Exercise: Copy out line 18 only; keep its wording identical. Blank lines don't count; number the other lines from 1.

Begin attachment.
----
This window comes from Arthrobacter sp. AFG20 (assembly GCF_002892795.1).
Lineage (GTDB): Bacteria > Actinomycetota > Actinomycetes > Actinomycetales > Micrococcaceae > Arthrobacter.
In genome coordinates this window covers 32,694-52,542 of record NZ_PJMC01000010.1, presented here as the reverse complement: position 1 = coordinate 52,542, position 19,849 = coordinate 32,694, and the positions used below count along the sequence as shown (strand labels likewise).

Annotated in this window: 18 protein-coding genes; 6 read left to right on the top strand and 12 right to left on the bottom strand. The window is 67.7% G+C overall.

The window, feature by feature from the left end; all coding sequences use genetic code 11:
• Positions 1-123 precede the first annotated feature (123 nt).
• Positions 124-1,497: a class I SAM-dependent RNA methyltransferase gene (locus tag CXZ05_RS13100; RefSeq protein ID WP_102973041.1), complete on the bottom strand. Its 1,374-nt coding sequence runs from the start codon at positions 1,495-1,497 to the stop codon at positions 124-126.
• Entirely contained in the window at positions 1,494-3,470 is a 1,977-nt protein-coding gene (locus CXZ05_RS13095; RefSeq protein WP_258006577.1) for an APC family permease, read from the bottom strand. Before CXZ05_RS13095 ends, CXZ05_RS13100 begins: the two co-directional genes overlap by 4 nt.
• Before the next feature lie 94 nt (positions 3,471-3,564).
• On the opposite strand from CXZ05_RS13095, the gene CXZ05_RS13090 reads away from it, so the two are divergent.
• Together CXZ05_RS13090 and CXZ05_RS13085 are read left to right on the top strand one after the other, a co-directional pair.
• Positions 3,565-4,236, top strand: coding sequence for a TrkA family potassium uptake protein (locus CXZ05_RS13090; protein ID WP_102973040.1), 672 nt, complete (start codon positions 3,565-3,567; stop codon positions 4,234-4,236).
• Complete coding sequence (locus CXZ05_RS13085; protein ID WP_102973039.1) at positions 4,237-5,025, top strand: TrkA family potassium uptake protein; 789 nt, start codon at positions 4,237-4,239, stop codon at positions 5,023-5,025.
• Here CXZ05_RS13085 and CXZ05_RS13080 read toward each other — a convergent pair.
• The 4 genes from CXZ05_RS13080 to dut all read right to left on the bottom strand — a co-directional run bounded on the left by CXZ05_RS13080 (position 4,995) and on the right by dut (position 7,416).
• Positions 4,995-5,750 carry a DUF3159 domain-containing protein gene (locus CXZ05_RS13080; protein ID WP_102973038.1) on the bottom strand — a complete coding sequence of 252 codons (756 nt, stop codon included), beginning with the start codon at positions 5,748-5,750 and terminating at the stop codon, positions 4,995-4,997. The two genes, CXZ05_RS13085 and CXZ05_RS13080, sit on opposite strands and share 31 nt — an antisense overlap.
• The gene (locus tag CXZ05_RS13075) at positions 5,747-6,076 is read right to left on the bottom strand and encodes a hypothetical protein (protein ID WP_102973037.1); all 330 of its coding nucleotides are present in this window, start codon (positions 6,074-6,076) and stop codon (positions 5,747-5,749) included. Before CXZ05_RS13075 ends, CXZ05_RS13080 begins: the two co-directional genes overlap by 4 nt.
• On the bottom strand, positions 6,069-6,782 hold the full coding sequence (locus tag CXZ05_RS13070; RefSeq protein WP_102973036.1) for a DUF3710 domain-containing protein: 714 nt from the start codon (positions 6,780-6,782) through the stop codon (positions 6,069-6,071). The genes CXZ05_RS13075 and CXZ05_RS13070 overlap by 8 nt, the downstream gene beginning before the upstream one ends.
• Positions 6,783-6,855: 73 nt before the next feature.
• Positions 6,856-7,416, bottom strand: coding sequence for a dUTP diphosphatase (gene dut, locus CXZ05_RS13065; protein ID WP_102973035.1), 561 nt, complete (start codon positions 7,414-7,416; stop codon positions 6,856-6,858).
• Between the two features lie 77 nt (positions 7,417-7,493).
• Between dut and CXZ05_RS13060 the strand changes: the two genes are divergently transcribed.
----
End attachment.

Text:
• On the bottom strand, positions 6,069-6,782 hold the full coding sequence (locus tag CXZ05_RS13070; RefSeq protein WP_102973036.1) for a DUF3710 domain-containing protein: 714 nt from the start codon (positions 6,780-6,782) through the stop codon (positions 6,069-6,071). The genes CXZ05_RS13075 and CXZ05_RS13070 overlap by 8 nt, the downstream gene beginning before the upstream one ends.